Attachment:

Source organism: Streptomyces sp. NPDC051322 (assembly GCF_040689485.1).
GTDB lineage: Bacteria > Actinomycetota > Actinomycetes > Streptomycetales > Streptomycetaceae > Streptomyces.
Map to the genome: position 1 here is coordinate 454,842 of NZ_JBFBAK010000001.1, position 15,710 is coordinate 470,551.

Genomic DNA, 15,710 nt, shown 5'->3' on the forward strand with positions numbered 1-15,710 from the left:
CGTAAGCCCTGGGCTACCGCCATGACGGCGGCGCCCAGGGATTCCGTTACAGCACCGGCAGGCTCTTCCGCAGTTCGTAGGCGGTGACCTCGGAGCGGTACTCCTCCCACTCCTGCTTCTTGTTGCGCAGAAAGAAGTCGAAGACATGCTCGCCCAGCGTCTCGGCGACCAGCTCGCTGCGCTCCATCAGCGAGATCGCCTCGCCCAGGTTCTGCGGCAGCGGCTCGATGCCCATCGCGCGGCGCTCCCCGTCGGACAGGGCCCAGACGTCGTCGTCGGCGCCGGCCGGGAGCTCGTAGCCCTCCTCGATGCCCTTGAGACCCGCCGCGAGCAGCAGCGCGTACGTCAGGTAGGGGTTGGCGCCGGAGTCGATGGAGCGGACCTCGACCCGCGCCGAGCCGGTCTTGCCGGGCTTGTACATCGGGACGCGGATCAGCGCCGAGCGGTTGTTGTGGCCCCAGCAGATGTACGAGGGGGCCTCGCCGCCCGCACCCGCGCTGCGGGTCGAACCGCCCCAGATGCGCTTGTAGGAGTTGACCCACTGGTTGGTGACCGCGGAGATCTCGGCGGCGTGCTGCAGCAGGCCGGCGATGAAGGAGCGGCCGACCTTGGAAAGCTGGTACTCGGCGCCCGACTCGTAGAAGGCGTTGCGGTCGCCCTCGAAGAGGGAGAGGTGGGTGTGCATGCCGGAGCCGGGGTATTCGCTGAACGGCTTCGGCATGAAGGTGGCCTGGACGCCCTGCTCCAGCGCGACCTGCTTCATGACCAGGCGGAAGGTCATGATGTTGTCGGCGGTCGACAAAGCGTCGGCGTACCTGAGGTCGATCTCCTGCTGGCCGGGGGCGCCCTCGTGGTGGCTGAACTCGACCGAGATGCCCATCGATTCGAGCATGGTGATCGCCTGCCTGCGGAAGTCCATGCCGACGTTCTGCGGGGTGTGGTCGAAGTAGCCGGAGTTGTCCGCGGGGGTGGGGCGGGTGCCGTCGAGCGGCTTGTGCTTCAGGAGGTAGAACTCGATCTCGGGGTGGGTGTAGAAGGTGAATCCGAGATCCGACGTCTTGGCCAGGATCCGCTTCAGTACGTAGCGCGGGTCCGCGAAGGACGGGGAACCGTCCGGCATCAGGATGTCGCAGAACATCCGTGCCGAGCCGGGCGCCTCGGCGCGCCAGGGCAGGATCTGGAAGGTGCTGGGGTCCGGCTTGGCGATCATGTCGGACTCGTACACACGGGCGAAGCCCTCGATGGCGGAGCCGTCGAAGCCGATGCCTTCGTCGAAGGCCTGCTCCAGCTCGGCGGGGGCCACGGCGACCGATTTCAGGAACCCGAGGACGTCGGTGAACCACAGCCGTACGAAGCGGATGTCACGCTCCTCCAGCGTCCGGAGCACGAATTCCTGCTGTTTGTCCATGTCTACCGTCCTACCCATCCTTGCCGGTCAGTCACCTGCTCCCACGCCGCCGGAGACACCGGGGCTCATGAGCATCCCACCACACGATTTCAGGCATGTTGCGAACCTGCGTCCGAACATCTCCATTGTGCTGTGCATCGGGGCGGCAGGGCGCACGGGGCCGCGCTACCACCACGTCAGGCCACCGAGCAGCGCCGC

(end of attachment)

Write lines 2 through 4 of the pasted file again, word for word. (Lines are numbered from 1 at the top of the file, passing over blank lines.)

GTDB lineage: Bacteria > Actinomycetota > Actinomycetes > Streptomycetales > Streptomycetaceae > Streptomyces.
Map to the genome: position 1 here is coordinate 454,842 of NZ_JBFBAK010000001.1, position 15,710 is coordinate 470,551.

Genomic DNA, 15,710 nt, shown 5'->3' on the forward strand with positions numbered 1-15,710 from the left: